Albert Gallatin Mackey (March 12, 1807 – June 20, 1881) was an American medical doctor and author. He is best known for his writing many books and articles about freemasonry, particularly the Masonic Landmarks.
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- The truth is that Masonry is undoubtedly a religious institution, its religion being of that universal kind in which all men agree.
- Quoted in: Chalmers Izett Paton (1872) Freemasonry and its jurisprudence, p. 56.
An encyclopedia of freemasonry and its kindred sciences, (1912)
Albert Mackey, et al. An Encyclopaedia of Freemasonry and Its Kindred Sciences, 1912, 1919, 1920, 1924.
- To few Freemasons of the present day, except to those who have made Freemasonry a subject of especial study, is the name of Desaguliers very familiar. But it is well that they should know that to him, perhaps, more than to any other man, are we indebted for the present existence of Freemasonry as a living Institution, for it was his learning and social position that gave a standing to the Institution, which brought to its support noblemen and men of influence so that the insignificant assemblage of four London Lodges at the Apple-Tree Tavern has expanded into an association which now shelters the entire civilized world. And the moving spirit of all this was John Theophilus Desaguliers.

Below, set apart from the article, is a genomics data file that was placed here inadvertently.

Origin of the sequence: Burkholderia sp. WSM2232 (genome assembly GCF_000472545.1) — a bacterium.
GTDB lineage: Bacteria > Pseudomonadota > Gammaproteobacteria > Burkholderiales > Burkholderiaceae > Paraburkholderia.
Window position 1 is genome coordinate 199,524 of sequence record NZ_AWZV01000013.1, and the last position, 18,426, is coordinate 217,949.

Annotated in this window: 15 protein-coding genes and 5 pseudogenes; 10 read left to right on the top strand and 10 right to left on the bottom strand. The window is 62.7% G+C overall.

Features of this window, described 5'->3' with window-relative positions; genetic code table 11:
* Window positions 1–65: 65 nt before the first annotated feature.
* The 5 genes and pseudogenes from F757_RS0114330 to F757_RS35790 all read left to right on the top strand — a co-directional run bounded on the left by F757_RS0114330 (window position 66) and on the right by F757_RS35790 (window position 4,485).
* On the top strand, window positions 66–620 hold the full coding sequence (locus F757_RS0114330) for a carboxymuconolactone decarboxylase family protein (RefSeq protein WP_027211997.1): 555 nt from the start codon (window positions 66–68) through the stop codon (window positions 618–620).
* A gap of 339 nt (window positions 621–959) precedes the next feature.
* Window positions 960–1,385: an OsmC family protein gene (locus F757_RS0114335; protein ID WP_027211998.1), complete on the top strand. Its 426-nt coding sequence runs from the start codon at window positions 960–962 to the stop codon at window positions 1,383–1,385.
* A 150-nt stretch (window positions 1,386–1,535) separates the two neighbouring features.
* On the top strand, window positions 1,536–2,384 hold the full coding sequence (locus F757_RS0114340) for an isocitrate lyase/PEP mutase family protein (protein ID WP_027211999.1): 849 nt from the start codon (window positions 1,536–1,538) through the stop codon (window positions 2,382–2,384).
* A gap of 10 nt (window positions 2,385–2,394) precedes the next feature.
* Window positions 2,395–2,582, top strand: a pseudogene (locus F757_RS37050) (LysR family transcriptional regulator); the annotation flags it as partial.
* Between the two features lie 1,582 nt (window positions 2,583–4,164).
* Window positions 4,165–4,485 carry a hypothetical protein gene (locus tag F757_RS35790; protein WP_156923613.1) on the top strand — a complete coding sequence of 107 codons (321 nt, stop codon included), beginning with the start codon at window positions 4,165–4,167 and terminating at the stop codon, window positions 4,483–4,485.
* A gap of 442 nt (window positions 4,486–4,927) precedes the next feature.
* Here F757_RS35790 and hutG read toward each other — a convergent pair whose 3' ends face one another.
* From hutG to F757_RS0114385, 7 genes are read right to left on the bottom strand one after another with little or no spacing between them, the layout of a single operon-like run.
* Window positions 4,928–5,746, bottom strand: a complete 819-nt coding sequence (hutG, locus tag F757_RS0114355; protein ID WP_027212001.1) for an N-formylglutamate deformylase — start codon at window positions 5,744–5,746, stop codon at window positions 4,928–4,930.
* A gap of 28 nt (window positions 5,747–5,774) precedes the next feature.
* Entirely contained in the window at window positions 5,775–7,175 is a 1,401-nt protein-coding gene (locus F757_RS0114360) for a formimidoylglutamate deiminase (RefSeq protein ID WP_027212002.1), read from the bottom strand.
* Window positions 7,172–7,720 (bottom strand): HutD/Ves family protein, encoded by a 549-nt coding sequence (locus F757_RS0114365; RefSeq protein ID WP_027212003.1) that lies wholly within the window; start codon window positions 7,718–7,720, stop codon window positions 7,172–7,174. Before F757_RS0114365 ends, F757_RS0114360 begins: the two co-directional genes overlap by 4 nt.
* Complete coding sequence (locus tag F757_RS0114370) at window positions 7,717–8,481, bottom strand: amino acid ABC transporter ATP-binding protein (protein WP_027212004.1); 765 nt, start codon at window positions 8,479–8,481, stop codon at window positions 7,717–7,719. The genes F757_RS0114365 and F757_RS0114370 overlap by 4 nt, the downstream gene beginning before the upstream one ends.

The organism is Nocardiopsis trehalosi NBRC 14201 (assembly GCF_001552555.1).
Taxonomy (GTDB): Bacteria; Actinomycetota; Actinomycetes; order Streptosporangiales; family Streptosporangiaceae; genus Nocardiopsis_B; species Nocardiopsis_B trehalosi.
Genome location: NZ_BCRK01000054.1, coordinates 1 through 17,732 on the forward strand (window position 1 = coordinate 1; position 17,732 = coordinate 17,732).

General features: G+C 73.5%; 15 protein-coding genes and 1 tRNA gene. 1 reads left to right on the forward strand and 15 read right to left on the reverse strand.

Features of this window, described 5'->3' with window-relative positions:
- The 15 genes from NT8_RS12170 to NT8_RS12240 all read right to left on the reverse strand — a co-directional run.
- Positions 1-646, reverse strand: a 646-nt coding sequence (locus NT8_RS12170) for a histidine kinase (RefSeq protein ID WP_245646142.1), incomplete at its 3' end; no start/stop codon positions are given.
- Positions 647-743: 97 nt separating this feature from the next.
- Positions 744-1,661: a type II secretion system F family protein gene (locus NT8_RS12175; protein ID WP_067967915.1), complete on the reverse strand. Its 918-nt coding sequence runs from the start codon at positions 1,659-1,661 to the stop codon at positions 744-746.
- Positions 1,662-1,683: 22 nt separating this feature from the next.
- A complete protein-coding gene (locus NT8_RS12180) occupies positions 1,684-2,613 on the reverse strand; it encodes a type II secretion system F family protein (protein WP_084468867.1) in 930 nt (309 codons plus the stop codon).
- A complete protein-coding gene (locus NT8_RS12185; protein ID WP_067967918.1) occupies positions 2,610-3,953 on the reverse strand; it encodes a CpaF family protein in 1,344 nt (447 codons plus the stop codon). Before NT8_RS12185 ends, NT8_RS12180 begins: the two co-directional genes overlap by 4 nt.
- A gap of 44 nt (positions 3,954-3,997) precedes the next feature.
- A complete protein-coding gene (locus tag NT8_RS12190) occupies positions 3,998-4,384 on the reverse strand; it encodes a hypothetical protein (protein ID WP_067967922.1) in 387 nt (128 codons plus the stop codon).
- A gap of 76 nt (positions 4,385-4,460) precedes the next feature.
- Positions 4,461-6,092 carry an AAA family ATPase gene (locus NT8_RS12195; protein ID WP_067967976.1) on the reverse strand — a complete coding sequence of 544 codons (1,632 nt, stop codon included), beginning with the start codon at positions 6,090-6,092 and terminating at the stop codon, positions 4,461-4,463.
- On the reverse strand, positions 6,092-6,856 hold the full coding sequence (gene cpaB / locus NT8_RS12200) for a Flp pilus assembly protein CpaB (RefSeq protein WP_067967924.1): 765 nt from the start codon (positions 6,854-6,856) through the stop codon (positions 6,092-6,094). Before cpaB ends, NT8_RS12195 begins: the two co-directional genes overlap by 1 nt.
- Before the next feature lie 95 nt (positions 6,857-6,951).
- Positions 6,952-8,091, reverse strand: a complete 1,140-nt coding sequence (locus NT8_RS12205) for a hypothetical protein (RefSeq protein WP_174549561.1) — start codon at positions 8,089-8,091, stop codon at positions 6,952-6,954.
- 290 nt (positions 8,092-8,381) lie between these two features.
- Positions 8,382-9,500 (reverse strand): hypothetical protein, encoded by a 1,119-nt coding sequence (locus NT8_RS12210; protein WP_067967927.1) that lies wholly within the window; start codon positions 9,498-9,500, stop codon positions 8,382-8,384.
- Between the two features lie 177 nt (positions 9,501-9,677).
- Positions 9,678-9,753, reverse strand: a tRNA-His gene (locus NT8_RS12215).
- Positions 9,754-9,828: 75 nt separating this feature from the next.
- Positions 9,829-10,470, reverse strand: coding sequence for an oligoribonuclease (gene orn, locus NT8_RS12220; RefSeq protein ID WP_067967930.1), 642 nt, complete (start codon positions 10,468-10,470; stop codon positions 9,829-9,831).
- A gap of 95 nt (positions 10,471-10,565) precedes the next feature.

- (1924), p. 208.
- Freemasonry... has no pretension to assume a place among the religions of the world as a sectarian "system of faith and worship," in the sense in which we distinguish Christianity from Judaism, or Judaism from Mohammedanism. In this meaning of the word we do not and can not speak of the Masonic religion, nor say of a man that he is not a Christian, but a Freemason. Here it is that the opponents of Freemasonry have assumed mistaken ground in confounding the idea of a religious Institution with that of the Christian religion as a peculiar form of worship, and in supposing, because Freemasonry teaches religious truth, that it is offered as a substitute for Christian truth and Christian obligation.
- 91912), p. 618.
- A system is a plan or scheme of doctrines intended to develop a particular view.
- (1919), p. 755.